I consider myself an Agilist. I have been working within the Agile software development realm in different capacities/roles since 2008 and I whole-hardheartedly believe in the potential of Agile and Lean to dramatically improve, not just software/systems development, but also organizations that sponsor IT capabilities development. I believe that the success and ongoing effectiveness of any Agile implementation depends on closely hewing to the Agile Manifesto and the 12 Principles of Agile Software.
Now that I have firmly declared my commitment to Agile principles, I differentiate myself from those whom I refer to as “Agilistas.” In my definition of the term, an Agilista is someone who takes a binary, black or white view of what is and is not “Agile.” Believing that deviations from Agile practices they have learned and practiced cannot be Agile, some Agilistas stifle change and innovation in the Agile domain. Others are strict literalists who treat published Agile best practices as instruction manuals that must be followed, to the letter, in every situation, regardless of the realities/constraints imposed on/by projects and organizations. They wish to ignore or change factors external to software/system development concerns to fit their “pure” Agile implementation. Still others confuse attempts to enforce engineering discipline and address complexity in large-scale software/system development efforts with establishing burdensome and unnecessary processes and documentation (i.e., bureaucracy). Many Agilistas decry “Agile frameworks” and “Agile transformations,” feeling that methodologies that go beyond the established canon of team-level Agile practices and techniques are inherently anti-Agile. In their minds, “proper” application of the canon, in the “proper” spirit, with coordination across teams via Scrum-of-Scrums (in the case of Agile-Scrum) is all that is required and desirable. Too often, this desire to keep Agile simple and pure leads to exhortations that others “think” and “be” more Agile, without proposing how to do that in the face of technical, programmatic, compliance, and fiscal realities that constrain and shape all non-trivial system development efforts.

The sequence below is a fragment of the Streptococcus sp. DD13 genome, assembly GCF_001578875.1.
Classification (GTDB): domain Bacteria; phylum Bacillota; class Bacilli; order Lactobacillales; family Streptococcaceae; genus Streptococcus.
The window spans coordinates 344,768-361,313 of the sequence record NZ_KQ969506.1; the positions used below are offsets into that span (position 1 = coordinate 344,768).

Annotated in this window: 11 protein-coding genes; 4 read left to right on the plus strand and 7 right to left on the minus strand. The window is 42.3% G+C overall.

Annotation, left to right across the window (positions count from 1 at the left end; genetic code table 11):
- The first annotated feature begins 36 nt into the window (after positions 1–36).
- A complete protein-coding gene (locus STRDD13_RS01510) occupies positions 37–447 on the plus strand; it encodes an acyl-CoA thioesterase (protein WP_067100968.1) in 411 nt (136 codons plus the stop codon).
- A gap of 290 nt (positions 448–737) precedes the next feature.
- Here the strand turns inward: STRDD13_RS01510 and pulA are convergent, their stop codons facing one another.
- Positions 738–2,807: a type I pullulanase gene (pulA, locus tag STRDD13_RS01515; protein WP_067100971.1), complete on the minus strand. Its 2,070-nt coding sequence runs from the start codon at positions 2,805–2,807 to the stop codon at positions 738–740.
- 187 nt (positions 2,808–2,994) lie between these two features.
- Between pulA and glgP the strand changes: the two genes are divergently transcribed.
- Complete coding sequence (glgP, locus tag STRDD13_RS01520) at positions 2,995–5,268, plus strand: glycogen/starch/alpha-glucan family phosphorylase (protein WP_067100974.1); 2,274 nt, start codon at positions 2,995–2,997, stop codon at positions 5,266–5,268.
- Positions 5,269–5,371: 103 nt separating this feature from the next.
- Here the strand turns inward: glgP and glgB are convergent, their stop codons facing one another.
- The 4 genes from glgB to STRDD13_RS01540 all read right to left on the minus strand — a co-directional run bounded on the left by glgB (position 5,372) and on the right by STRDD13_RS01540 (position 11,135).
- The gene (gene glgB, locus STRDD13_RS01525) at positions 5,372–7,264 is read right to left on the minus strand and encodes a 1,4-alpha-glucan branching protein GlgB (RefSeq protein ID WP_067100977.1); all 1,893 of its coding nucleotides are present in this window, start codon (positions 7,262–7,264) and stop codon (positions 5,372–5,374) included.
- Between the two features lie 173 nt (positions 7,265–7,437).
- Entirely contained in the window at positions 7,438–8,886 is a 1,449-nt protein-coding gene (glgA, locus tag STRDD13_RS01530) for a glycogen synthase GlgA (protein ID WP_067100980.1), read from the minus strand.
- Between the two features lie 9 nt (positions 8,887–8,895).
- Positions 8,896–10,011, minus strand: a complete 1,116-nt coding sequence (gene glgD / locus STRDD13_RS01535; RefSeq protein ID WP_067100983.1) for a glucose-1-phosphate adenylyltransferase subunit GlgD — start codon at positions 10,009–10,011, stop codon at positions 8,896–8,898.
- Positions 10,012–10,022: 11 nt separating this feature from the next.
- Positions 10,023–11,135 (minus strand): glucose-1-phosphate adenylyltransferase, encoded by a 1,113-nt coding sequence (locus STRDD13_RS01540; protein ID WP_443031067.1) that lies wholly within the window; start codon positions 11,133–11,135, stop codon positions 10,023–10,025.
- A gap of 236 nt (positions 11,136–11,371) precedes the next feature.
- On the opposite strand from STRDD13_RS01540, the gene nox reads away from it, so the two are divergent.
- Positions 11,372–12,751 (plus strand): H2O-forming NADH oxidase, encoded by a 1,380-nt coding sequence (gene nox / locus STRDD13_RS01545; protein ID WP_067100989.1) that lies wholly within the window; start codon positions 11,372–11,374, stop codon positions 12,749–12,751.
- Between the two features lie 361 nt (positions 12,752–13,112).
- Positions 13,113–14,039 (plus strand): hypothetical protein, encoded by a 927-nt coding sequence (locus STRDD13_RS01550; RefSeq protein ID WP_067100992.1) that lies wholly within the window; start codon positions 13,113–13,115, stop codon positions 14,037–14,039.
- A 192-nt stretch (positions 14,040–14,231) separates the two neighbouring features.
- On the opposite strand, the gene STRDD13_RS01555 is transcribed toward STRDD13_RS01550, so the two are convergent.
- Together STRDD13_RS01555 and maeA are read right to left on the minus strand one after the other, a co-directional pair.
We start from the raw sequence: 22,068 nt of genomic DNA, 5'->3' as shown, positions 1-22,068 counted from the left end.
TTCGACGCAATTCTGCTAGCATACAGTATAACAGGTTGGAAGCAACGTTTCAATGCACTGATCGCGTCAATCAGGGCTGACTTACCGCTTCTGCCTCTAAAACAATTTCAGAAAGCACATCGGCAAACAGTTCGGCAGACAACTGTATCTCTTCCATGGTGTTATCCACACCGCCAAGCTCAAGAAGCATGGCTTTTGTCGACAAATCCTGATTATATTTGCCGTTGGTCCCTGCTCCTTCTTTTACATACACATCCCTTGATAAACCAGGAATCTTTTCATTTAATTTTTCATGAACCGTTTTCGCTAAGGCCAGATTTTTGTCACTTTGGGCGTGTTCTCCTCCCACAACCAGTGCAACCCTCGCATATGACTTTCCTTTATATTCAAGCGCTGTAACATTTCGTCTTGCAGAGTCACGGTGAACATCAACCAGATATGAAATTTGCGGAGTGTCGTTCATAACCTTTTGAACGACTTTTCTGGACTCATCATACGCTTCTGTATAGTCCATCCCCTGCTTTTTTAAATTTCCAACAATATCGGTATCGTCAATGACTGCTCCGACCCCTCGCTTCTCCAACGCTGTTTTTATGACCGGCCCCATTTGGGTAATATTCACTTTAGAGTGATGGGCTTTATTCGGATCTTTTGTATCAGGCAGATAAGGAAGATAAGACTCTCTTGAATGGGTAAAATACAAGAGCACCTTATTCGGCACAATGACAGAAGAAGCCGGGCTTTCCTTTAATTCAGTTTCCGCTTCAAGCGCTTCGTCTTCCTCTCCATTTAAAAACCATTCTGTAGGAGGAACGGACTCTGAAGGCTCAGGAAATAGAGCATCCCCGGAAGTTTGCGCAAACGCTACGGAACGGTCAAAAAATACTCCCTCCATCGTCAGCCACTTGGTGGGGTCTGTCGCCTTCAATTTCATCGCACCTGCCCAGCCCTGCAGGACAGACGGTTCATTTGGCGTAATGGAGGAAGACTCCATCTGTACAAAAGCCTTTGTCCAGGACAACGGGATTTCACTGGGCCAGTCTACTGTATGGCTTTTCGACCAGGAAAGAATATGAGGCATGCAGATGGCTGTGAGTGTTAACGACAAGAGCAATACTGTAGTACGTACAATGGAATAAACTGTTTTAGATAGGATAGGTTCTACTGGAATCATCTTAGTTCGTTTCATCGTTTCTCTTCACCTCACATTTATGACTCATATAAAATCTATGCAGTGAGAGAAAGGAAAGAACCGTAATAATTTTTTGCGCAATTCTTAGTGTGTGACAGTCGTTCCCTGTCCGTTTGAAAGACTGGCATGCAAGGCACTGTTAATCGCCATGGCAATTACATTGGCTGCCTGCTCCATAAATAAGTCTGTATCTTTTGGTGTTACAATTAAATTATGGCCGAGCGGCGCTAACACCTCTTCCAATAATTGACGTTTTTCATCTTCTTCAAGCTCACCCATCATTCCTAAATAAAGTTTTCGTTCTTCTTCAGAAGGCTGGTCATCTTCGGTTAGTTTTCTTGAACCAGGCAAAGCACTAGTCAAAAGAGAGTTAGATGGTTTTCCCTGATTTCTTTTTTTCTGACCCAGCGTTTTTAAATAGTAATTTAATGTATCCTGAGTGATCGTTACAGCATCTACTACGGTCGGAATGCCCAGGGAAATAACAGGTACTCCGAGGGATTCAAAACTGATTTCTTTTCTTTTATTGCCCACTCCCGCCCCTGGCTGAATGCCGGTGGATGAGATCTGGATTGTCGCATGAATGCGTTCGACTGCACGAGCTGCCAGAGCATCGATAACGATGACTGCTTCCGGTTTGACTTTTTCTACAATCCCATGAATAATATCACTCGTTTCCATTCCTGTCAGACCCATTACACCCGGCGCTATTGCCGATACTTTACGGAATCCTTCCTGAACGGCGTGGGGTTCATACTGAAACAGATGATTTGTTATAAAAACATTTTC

I am sympathetic to the frustration that leads to this brand of reactionary thinking. For a couple of decades, Agilists have had to witness and, sometimes, take part in failed Agile implementations misinformed by Waterfall software/system development prejudices and undermined by an unwillingness on the part of organizational leadership and stakeholders to embrace what I call Agile Zen:
The primary role of management is to empower those who actually deliver value to the customer and to create work environments and customer relationships within which these “value providers” are able to succeed and flourish.
No amount of Agile process mechanics, training, management tools, DevOps tooling, etc. will bring the benefits of Agile to organizations that ignore this maxim. Unfortunately, often it is not just ignored; it is outright rejected by leadership incapable of shifting towards a “servant leadership” orientation. Adoption of an Agile software/system development approach within an enterprise requires alignment between the work performed by Agile software teams and the program and portfolio level organizations that form and sustain them. In other words, Agile development becomes a forcing function for change throughout the enterprise.
This is why I am excited about SAFe. It is a framework for scaling Agile practices to the scale of hundreds of teams while adhering to Agile principles, enforcing engineering rigor through systems thinking, and ensuring long-term continuous improvement and ROI through the application of Lean principles. It includes and fosters approaches to Agile program management and governance based on Agile principles and addresses real-life enterprise/organizational concerns without sacrificing those principles. The future of Agile is in Agile scaling. I hope the Agilistas will embrace it.